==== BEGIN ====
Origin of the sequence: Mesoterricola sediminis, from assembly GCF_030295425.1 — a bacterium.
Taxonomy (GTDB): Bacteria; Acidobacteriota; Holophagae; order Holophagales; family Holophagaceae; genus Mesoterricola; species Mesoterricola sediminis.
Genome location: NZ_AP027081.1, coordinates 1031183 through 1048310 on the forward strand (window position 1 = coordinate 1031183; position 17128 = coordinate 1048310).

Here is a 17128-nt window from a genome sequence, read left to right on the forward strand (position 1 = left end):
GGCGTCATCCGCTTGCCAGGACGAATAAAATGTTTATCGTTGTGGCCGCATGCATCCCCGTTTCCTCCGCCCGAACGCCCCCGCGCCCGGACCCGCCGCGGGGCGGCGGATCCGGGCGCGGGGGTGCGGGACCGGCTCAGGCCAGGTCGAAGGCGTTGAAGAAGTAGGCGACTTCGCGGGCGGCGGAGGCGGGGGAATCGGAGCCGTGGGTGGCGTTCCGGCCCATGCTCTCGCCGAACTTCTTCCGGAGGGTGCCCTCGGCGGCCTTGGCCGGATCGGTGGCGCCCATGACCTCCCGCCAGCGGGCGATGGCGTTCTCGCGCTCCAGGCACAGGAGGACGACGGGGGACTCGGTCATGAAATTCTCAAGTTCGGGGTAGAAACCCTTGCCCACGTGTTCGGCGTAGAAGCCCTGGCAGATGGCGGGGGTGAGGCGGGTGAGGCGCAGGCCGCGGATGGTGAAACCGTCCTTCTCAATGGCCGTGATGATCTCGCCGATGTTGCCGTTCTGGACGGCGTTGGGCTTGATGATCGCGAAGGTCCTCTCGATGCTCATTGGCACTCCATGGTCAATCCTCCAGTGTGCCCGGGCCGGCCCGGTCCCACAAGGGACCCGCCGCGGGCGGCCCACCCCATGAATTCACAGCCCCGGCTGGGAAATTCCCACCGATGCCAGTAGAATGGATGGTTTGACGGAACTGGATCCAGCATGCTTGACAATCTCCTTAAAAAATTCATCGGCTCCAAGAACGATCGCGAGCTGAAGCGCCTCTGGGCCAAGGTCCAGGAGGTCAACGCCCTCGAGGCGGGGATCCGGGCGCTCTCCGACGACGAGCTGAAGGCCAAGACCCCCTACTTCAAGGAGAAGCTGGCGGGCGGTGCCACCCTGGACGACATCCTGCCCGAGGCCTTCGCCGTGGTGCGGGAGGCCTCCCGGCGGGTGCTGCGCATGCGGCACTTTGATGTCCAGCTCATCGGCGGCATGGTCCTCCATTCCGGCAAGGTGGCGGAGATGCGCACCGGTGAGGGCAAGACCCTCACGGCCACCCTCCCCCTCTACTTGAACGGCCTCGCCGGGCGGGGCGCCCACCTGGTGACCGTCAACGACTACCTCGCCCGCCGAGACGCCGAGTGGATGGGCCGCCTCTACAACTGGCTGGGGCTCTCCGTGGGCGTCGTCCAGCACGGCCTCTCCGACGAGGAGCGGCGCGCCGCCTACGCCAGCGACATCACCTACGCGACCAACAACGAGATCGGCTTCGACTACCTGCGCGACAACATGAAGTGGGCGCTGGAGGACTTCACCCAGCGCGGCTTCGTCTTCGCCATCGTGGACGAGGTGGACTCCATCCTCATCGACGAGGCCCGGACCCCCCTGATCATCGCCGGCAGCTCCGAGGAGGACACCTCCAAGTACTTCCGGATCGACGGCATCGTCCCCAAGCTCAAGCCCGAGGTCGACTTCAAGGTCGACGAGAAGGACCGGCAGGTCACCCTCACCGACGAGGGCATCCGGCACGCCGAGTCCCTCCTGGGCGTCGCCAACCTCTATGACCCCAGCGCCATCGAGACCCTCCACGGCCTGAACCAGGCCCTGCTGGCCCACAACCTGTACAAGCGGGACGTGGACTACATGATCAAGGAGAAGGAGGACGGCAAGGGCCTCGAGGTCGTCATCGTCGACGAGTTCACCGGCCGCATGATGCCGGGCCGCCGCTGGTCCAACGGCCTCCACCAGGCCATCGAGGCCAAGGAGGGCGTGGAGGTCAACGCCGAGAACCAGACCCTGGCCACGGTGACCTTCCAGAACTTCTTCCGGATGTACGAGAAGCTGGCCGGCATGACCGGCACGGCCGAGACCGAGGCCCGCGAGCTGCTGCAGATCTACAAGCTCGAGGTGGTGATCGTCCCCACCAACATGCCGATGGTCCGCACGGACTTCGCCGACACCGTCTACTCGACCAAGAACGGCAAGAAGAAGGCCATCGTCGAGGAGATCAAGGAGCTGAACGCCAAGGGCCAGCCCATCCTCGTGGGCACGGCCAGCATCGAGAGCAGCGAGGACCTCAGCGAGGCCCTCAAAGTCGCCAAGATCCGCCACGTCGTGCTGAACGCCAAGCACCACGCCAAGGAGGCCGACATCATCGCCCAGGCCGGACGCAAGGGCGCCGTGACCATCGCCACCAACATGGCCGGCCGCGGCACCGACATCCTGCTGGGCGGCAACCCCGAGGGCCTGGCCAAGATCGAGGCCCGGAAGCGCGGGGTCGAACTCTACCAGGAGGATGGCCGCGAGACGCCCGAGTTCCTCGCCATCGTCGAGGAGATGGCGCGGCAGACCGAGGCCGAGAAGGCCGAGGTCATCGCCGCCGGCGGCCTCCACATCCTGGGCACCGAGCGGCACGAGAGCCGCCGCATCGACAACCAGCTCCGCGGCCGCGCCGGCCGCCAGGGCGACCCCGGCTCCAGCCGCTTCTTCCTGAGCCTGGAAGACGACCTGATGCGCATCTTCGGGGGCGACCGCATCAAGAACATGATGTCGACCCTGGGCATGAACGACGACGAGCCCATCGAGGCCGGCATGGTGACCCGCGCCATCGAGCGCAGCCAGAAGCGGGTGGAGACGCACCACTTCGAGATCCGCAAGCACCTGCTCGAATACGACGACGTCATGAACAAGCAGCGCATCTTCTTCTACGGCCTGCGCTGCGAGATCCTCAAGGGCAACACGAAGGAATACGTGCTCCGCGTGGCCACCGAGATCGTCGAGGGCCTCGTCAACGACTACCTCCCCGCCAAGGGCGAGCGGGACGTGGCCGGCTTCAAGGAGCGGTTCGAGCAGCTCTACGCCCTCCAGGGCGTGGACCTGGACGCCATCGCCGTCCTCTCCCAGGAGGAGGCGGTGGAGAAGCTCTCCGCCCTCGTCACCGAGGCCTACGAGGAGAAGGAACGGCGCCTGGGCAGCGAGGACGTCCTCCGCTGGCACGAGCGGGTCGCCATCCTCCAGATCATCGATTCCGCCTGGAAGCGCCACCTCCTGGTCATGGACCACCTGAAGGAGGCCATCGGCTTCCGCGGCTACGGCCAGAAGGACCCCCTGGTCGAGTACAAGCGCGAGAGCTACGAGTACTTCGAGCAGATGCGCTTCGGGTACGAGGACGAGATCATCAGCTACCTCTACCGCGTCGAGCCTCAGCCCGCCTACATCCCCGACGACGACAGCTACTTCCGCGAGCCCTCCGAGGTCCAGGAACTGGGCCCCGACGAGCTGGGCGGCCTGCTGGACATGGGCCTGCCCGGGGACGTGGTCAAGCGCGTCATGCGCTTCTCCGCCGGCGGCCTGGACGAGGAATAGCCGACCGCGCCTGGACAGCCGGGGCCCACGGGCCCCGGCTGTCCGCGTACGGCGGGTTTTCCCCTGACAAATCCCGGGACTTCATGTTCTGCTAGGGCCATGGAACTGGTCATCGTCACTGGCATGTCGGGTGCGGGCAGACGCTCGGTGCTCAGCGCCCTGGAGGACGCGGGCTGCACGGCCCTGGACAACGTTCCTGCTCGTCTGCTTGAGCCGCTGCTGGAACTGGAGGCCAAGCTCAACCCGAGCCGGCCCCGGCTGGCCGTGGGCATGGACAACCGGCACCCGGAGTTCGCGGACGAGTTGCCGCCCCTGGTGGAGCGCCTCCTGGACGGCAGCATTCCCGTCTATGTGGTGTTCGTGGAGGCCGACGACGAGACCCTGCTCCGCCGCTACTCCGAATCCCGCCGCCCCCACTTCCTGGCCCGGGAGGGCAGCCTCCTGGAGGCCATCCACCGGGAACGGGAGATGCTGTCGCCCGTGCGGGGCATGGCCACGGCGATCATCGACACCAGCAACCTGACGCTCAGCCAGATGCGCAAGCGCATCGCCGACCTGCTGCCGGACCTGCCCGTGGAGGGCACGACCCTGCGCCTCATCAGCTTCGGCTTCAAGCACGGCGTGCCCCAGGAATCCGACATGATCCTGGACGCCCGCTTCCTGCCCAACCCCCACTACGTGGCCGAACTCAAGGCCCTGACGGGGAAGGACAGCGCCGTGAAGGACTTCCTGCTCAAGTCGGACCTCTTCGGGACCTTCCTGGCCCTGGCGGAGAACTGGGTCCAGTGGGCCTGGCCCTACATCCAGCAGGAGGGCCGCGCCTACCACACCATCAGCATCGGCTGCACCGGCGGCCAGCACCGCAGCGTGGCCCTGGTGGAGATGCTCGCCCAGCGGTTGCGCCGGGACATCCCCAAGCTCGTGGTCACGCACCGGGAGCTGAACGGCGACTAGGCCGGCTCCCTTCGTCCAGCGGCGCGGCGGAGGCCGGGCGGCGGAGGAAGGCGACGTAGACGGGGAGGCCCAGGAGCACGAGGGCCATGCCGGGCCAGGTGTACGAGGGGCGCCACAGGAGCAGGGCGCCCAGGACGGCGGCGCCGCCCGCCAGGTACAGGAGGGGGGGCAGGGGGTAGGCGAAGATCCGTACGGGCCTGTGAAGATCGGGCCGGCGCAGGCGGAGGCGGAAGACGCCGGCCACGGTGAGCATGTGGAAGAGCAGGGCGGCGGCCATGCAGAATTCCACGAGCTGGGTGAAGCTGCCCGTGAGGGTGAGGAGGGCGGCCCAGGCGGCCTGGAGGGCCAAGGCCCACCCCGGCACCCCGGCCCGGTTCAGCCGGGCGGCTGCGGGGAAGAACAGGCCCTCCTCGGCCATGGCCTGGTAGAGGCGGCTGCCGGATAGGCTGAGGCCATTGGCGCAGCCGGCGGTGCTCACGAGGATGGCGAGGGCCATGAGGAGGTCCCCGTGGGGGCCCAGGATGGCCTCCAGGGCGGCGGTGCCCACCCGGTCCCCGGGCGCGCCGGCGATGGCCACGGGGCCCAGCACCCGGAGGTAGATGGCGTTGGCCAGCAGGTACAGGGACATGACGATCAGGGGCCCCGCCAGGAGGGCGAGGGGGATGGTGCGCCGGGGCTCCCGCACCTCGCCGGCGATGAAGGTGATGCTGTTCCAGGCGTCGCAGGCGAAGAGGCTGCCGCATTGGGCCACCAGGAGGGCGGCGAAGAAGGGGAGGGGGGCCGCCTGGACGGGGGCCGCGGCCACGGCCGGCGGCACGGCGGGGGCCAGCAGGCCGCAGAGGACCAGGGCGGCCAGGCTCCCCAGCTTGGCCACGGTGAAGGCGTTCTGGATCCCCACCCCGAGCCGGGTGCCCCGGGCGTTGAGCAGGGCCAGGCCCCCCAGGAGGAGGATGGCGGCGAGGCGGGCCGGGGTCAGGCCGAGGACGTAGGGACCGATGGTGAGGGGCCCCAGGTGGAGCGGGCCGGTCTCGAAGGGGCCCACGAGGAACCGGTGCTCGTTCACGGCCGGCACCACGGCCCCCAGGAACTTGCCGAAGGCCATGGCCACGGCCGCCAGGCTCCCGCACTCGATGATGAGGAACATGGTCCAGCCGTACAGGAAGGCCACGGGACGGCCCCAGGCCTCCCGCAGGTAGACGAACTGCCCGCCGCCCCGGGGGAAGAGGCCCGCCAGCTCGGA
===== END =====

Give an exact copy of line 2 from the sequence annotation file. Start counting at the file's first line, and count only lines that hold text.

Taxonomy (GTDB): Bacteria; Acidobacteriota; Holophagae; order Holophagales; family Holophagaceae; genus Mesoterricola; species Mesoterricola sediminis.